medicaid

“This is not, and should not be a partisan issue, Rep. John Bel Edwards said last Thursday.

When it comes to Medicaid expansion, want to bet? The same concept with the same arguments supporting it was heard from a different author in a different committee Monday, and got a very different reception.

Republican House Speaker Chuck Kleckley’s resolution sailed through House Appropriations yesterday, while Democratic Rep. John Bel Edwards’ resolution failed to pass out of House Health and Welfare last Thursday.

At the conclusion of nearly five hours of emotional testimony, Senate Health and Welfare Committee Chairman David Heitmeier read the names of those weighing in on Senator Ben Nevers’ bill. The proposal would have put a constitutional amendment to expand Medicaid under the Affordable Care Act before voters in Louisiana.

“You’ve got a lot of support here, Sen. Nevers," Heitmeier said.

But Nevers didn’t have the support of the committee. His bill was stopped on a 6 to 2 vote that fell along party lines.


The state Department of Health and Hospitals is taking preliminary steps to further privatize Medicaid in Louisiana. In August, DHH released a concept paper about reforms to long-term care for the developmentally disabled and low-income elderly.

Caroline Lewis / WWNO

Louisiana politicians, including Governor Bobby Jindal, continue to resist all programs associated with the Affordable Care Act, which is scheduled to go into full effect in 2014.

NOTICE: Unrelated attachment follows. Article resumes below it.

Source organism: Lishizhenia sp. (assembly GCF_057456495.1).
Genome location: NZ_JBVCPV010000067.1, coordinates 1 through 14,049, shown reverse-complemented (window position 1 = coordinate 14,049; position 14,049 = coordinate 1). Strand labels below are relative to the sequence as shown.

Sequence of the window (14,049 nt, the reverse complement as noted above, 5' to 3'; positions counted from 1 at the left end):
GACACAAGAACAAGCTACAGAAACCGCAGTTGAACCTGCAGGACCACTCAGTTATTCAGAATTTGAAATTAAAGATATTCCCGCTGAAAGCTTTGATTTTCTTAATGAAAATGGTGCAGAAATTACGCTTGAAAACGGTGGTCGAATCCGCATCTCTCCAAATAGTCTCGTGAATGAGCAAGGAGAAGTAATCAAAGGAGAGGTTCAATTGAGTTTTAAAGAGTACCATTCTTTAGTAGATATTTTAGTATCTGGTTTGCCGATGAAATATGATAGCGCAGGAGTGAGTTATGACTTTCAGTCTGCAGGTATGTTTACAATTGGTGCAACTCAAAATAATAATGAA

Since 2009, Louisiana and seven other states have been using a grant from the Robert Wood Johnson Foundation to make Medicaid more accessible to those who are eligible.

Political Fight Jeopardizes Medicaid In Mississippi

Jun 22, 2013

Medicaid and controversy seem inseparable in many states lately. For the most part, the wrangling is about a new wrinkle in Medicaid — the expansion of the health program for the poor and disabled under Obamacare.

Mississippi, though, is raising the stakes. Democrats and Republicans in the state are in a fight, and the outcome could threaten the very existence of the entire Medicaid program there.

A House bill that aims to secure state health care spending passed out of the Senate Finance committee yesterday.

The measure would create the "Hospital Stabilization Fund," which would utilize some hospital profits to draw down more federal dollars to help with uninsured patients.

With a one-vote margin, a bill that would force Louisiana to accept federal Medicaid Expansion advanced through the House Health and Welfare Committee Wednesday.

Governor Bobby Jindal has opposed the Expansion, claiming it would be too expensive and that the federal program doesn’t meet Louisiana’s needs.

Kevin Kane, President of the Pelican Institute for Public Policy, talks about Governor's Jindal's position on Medicaid expansion.

Spencer Watts, the new head of the East Baton Rouge Parish Library System.


 

The state may need to accept the federal Medicaid Expansion to fund LSU hospitals under the new public/private partnerships.

 

That’s according to Steve Spires, with the Louisiana Budget Project, an advocacy group that focuses on the effects of policy changes to low- and middle-income households.

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